(New York) – The International Basketball Federation’s (FIBA) sanctions on top women’s basketball officials in Mali confirm the responsibility to remedy systemic abuse of young athletes, Human Rights Watch said today. But the appointment of another official suspected of abuse as head of the Mali Basketball Federation (FMBB) raises concerns that continuing monitoring by FIBA and the International Olympic Committee is urgently needed.
On June 21, 2023, FIBA issued a lifetime ban on Amadou Bamba, the former Mali women’s national basketball team coach, and sanctions on four other top officials. Sanctioned officials include the former national federation president, Harouna Maiga. In June 2021, Human Rights Watch had issued a report about sexual extortion of children and cover-ups of abuse in the FMBB.
“FIBA’s own report confirmed the systemic abuse of teenage female basketball players in Mali dating back years,” said Minky Worden, director of global initiatives at Human Rights Watch. “While it’s important that some top officials were sanctioned, there has been no remedy or compensation for teenage girl athletes who brought complaints and faced retaliation, while an implicated official now runs basketball in Mali.”
After Human Rights Watch and the New York Times documented sexual abuse in Mali basketball, FIBA appointed the Canadian lawyer and FIBA integrity officer, Richard McLaren, to conduct an independent investigation. McLaren’s 149-page report, released in September 2021, verified accounts of sexual exploitation, extortion, and retaliation within the FMBB, revealing an “institutionalized acceptance of sexual abuse.”
But the former FMBB president, Jean-Claude Sidibé, whom the McLaren Report alleged had threatened witnesses and violated FIBA’s supposed “zero tolerance” policy for sexual abuse, was again named the president of the Mali Basketball Federation in December 2022.
The McLaren report’s recommendation that FIBA’s Disciplinary Commission should review the evidence it compiled against Sidibé and assess his suitability to be a candidate for any official positions has apparently been ignored.
In July 2021, Malian authorities arrested and indicted Bamba, then the head coach of Mali’s under-18 women’s national basketball team, who is awaiting trial for “pedophilia, attempted rape, and molestation.” Additionally, former federation President Harouna Maiga has been handed an eight-year ban on involvement in basketball, former Secretary General Seydou Maiga received a six-year suspension, and former FMBB Vice President Amadou Traore and former assistant coach Fatoumata Diallo got four and two-year suspensions respectively.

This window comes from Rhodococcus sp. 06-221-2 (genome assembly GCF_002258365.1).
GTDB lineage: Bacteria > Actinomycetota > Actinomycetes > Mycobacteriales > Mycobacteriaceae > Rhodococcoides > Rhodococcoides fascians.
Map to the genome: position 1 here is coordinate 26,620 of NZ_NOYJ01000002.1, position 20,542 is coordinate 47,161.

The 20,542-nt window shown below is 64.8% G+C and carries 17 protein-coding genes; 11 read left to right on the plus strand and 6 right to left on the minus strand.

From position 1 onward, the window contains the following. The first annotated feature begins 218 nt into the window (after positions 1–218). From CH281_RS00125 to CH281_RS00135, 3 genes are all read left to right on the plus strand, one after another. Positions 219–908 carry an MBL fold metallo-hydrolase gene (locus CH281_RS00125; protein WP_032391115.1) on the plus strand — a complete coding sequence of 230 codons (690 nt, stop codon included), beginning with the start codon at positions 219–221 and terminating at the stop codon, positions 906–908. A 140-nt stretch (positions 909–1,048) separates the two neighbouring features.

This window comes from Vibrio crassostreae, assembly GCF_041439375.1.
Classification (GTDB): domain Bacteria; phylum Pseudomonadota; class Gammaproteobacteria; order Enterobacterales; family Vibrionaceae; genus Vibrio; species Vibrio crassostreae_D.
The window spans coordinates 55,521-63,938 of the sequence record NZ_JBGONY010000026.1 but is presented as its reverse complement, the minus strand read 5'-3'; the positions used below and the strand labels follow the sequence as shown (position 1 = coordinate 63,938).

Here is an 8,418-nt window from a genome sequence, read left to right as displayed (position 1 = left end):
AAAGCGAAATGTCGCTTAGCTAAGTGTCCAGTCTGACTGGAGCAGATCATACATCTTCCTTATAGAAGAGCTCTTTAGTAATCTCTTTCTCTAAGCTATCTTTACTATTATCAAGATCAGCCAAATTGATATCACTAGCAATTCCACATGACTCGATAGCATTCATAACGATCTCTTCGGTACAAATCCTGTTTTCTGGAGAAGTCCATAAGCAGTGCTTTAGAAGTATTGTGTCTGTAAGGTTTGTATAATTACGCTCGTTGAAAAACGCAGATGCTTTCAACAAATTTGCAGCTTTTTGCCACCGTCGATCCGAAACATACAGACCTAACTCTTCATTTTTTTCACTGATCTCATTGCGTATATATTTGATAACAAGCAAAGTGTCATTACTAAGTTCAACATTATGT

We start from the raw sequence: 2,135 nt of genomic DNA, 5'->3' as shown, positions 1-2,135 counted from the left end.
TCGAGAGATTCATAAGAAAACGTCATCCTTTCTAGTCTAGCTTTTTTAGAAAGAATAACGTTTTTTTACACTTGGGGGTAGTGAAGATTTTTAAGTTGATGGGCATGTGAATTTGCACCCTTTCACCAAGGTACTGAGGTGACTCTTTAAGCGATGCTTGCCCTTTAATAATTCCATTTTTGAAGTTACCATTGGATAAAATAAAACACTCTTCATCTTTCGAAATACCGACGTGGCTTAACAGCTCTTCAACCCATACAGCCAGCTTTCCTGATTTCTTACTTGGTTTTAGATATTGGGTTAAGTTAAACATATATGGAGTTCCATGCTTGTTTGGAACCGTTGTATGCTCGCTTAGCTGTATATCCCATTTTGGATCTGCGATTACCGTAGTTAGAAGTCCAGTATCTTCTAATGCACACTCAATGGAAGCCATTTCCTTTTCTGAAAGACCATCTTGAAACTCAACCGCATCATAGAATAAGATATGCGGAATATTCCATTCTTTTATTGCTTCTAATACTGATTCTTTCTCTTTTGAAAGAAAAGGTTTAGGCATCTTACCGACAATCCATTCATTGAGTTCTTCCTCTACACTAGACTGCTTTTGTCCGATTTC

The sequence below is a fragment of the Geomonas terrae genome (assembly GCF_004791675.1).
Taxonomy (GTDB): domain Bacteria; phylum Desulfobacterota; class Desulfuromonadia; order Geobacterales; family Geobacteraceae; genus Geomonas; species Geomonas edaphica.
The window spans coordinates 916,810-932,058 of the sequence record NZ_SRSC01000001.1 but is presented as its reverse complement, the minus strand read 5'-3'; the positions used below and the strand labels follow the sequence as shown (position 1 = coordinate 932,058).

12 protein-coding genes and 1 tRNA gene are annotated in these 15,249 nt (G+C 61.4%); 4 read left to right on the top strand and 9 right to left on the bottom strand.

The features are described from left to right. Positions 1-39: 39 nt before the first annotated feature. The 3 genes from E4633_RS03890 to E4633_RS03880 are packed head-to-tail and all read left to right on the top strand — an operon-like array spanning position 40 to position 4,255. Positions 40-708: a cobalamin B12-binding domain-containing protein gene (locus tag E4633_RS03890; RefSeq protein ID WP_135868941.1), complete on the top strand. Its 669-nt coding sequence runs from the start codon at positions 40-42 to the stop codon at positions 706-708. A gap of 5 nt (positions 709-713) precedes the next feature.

FIBA’s sanctions came almost two years after the original complaints by teenage basketball players. As Human Rights Watch and the Sport & Rights Alliance have documented, those players did not receive confidentiality, trauma support, or witness protection.
“Without a survivor-centered approach and trauma-informed process, children, parents and athletes will be less likely to report sexual abuse and cover-ups,” Worden said.
FIBA’s McLaren report confirmed that basketball federation officials or others intimidated 22 survivors into not giving evidence to McLaren. The few players who agreed to be interviewed also reported that they were afraid of retaliation. One player reported that the FMBB directly retaliated by removing her from the World Cup national team roster after she and her family reported sexual abuse and a cover-up by the then-president of the national federation.
But two years after the McLaren report’s publication, survivors and whistleblowers still live under threat and cannot safely play. A teenage whistleblower faced threats and lost career opportunities after reporting sexual abuse and has subsequently sued the federation for failing to protect her from retaliation.
Hamane Niang, the former president of the FMBB who led the federation while this abuse was happening, has returned to his post as FIBA president.
All Mali government institutions with jurisdiction over the issue, including the justice system, the Ministry of Youth and Sport, the FMBB, and FIBA, should investigate the abuses and cover-up, now that the FIBA sanctions have been announced. The Youth and Sport Ministry should form a government commission of inquiry to impartially investigate systemic sexual abuse in girls’ basketball and other girls’ sports in Mali.
The ministry should also act to ensure that players do not face retaliation for making complaints, and work with women’s rights and healthcare providers with expertise in sexual abuse and trauma so that survivors have access to long-term, quality support services.
Although FIBA has taken steps to develop a new safeguarding policy and has set up a Safeguarding Council, there is no clear way for athletes to safely report abuses to these bodies, Human Rights Watch said.
The failures in FIBA’s process, including the McLaren investigation’s endangering survivors, are symptomatic of foundational flaws in FIBA’s governance, structure, and responsibilities to basketball players.
With the Youth Olympics coming to Dakar, Senegal in 2026, FIBA has an opportunity to implement human rights in their operations, impose a safeguarding policy throughout the many federations it oversees, put in place background checks for federation leaders to exclude abusers, and compensate women and girls who came forward to report abuse.
“The sanctions by FIBA vindicate the past and present players, survivors, whistleblowers, and activists who took enormous risks to bring this abuse to light,” Worden said. “However, more needs to be done to protect the young players who continue to face threats and retaliation.”